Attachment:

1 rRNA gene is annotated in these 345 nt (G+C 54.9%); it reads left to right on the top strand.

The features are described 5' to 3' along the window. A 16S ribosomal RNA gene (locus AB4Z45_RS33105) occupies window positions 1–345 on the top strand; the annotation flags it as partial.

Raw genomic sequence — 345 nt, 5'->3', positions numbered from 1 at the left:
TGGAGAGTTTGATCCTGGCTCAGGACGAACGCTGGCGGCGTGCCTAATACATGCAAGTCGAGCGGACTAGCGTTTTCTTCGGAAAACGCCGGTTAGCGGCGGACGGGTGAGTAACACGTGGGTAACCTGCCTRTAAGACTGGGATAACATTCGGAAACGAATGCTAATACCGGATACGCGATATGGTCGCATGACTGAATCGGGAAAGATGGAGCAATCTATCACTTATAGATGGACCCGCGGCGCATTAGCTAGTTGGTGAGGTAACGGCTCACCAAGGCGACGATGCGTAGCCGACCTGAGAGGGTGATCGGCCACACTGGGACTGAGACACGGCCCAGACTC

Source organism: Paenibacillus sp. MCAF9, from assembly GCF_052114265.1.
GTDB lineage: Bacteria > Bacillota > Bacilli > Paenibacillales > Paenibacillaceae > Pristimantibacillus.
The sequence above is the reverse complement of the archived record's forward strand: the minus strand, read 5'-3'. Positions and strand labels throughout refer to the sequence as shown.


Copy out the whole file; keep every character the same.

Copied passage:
1 rRNA gene is annotated in these 345 nt (G+C 54.9%); it reads left to right on the top strand.

The features are described 5' to 3' along the window. A 16S ribosomal RNA gene (locus AB4Z45_RS33105) occupies window positions 1–345 on the top strand; the annotation flags it as partial.

Raw genomic sequence — 345 nt, 5'->3', positions numbered from 1 at the left:
TGGAGAGTTTGATCCTGGCTCAGGACGAACGCTGGCGGCGTGCCTAATACATGCAAGTCGAGCGGACTAGCGTTTTCTTCGGAAAACGCCGGTTAGCGGCGGACGGGTGAGTAACACGTGGGTAACCTGCCTRTAAGACTGGGATAACATTCGGAAACGAATGCTAATACCGGATACGCGATATGGTCGCATGACTGAATCGGGAAAGATGGAGCAATCTATCACTTATAGATGGACCCGCGGCGCATTAGCTAGTTGGTGAGGTAACGGCTCACCAAGGCGACGATGCGTAGCCGACCTGAGAGGGTGATCGGCCACACTGGGACTGAGACACGGCCCAGACTC

Source organism: Paenibacillus sp. MCAF9, from assembly GCF_052114265.1.
GTDB lineage: Bacteria > Bacillota > Bacilli > Paenibacillales > Paenibacillaceae > Pristimantibacillus.
The sequence above is the reverse complement of the archived record's forward strand: the minus strand, read 5'-3'. Positions and strand labels throughout refer to the sequence as shown.